Start spreading the dough from the center first just to start flattening.
Move to the edges and start to spread.
Move back to the center and again start to spread to the center.
Caution: don’t over spread the center or it will become thin.
As the dough starts to flatten, pick it up off the surface and hold by the edge and work the edges turn the dough in doing so.
Place the dough back on the surface and keep moving from edges to center until you have spread the dough to size.
Apply your toppings.
Coat the edge of the pizza with the vegetable oil.
Slide the peal under the pizza.
With the grill heated up to 450 to 500 (including the pizza stone).
When you hit your target temp, wait about 5 minutes before putting the pizza on the grill to allow the grill interior to heat up completely.
Place the pizza on the stone sliding off the peal and close the lid.
6:00 PM to 8:00 PM
$ 39.99 per person
Did you ever think of cooking pizza on your gas or charcoal grill? Why not? It is the perfect oven to cook wonderful homemade pizza for family and friends. We’ll teach you the “ins & outs” of cooking great pizza in the backyard. Simple & Easy!!
Come Join Us For A Fun Evening
Date: June 17, 2017
Time: 11:00 am to 2:00 pm
Cost: $59.00 (limited to 70 participants)
Location: Apex Fire Department Fire Station #1
210 N. Salem Street, Apex, NC
Don’t know anything about grilling or smoking? You tried and all your efforts went up in smoke? Are you getting smoke signals that this may not be for you? Or, are you just interested in becoming a better cook in the backyard. Then, join us on June 17th at the Bone Suckin’ Sauce Peak City Pig Fest in Apex, NC at 11:00 am inside the fire house on Salem Street in Historic Downtown Apex.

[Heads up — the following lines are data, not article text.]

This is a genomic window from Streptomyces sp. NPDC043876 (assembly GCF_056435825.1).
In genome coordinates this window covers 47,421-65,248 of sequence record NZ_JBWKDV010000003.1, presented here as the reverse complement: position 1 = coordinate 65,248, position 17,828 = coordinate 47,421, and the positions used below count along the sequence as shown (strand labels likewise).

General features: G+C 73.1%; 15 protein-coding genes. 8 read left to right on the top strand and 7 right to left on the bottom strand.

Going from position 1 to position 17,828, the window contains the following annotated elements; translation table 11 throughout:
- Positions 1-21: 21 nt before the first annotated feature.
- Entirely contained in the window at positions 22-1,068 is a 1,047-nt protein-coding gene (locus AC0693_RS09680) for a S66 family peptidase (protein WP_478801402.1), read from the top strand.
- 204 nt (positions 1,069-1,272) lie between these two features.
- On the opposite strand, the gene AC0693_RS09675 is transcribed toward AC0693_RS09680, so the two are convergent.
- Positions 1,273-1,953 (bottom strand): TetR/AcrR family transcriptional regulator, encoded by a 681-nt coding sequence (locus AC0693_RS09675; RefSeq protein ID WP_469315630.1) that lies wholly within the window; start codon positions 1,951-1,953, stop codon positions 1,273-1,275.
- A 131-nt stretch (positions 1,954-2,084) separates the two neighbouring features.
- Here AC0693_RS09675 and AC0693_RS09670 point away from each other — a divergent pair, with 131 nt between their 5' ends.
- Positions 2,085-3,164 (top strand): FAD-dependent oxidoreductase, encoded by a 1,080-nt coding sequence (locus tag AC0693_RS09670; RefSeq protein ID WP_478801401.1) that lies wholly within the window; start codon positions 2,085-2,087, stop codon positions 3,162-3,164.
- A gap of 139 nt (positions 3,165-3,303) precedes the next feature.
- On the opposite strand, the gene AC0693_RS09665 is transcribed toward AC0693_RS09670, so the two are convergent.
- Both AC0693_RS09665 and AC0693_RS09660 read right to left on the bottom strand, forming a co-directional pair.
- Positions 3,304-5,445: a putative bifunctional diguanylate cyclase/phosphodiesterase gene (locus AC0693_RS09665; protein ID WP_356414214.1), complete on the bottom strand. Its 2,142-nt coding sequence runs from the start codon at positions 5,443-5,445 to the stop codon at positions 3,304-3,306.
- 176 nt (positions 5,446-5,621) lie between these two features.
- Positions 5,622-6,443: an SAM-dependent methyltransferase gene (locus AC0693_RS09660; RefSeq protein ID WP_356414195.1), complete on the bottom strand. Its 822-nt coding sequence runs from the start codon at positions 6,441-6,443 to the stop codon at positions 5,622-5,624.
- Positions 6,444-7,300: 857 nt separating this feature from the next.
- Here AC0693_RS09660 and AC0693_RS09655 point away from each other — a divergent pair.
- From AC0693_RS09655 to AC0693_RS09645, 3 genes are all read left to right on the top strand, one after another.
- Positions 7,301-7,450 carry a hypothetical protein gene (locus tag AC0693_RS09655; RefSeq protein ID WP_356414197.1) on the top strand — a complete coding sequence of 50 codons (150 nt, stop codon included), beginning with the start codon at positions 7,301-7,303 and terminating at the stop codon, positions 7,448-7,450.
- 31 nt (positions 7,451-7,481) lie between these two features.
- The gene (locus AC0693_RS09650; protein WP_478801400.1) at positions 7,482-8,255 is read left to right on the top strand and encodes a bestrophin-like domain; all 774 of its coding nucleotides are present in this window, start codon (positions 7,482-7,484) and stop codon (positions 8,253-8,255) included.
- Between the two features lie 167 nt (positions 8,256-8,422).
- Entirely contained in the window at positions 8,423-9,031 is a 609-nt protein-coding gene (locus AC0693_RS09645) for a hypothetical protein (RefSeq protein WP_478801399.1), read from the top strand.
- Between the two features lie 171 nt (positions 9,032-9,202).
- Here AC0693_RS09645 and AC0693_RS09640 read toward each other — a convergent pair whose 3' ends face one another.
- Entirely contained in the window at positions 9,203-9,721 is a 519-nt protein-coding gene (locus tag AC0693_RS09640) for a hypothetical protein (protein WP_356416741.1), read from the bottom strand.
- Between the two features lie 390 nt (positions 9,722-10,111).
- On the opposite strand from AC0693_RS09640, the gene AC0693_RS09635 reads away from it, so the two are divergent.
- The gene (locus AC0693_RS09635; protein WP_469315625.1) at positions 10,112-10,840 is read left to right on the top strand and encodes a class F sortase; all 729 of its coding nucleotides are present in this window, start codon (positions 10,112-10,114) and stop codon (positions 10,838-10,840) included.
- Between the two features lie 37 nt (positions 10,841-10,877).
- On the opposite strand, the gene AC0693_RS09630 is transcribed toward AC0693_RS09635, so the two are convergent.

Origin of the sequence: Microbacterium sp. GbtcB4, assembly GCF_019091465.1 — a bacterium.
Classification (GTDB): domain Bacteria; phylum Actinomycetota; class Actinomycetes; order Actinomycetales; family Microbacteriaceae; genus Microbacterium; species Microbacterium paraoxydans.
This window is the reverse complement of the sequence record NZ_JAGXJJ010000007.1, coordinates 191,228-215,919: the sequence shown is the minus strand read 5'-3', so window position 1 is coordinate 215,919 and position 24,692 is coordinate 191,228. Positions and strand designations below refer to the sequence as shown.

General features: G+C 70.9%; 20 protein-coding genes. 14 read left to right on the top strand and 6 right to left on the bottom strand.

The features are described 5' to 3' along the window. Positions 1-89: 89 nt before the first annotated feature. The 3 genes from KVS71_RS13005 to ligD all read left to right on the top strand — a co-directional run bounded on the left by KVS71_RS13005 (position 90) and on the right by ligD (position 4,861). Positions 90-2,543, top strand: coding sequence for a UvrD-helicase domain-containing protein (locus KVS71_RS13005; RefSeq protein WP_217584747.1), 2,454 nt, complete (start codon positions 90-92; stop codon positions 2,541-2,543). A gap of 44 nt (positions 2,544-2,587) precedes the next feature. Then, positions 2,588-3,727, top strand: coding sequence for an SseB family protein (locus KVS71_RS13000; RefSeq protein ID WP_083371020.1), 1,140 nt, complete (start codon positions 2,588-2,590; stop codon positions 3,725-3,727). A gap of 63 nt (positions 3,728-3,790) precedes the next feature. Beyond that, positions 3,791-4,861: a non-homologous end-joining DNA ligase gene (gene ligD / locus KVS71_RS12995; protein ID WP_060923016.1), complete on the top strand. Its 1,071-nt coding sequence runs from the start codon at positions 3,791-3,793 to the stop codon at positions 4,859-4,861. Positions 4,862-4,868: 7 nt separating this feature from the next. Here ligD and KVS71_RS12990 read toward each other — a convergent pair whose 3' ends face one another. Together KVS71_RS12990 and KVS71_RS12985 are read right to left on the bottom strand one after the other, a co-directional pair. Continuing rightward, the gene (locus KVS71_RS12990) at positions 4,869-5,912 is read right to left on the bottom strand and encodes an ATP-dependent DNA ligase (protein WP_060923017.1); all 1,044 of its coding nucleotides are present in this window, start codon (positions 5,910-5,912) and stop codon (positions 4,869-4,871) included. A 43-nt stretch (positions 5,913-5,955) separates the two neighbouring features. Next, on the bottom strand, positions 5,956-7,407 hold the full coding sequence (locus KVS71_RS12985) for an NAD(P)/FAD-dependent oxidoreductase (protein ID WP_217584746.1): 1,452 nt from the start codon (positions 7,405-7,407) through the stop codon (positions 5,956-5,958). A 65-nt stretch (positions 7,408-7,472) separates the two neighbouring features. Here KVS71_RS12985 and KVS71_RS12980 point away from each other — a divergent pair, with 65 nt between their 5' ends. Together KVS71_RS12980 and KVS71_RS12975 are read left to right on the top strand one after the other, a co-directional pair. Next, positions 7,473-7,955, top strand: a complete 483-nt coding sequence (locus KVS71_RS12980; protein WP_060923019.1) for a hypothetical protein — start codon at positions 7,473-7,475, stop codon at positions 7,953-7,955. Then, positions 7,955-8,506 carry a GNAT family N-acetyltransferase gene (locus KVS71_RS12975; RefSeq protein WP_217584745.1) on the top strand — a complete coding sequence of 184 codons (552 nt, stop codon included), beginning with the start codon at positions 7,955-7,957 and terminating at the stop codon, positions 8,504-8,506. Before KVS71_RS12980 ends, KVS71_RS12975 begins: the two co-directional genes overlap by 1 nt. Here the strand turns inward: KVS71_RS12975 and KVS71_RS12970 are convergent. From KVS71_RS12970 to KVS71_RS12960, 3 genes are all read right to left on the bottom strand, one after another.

The Bone Suckin’ Sauce Peak City Pig Fest is partnering with Grillbillies Barbecue and the Butcher’s Market for a hands-on class on grilling and smoking. Grillbillies will have its expert pitmasters on hand to answer questions and share their secrets of success.
Chicken Leg Recipe
Purchase Springer Mountain Farms or Smart Chicken legs.
Pull the skin back on the legs.
Remove the silver skin on each side of the leg.
Under one of the silver skin there will be a membrane.
The leg will have a natural “bulge” to it.
Trim the bulge off so the leg is symmetrical.
Take a half aluminum pan.
Place one stick of butter and cup of chicken broth in the pan.
Place the legs in the pan.
Once the grill or smoker is up temp (300 degrees) place the pan on the grill (use indirect cooking method).
Do not cover the pan.
When the legs reach an internal temp of 190 degrees or above remove the pan from the grill.
Have a warm bowl of Holy Smoke sauce ready.
Dip the legs into the sauce and place back in the pan (pour off juice and wipe pan out first).
Put the legs back on the grill for 5 minutes to set the sauce.
Yes, we just received a trailer load of smokers and grills with more on the way. We have backyard to catering and competition smokers in stock. Meadow Creek’s new BX 100 is a sight to be seen. We thought we were done with the BX 50 but we pushed the limit on this one. It is a monster.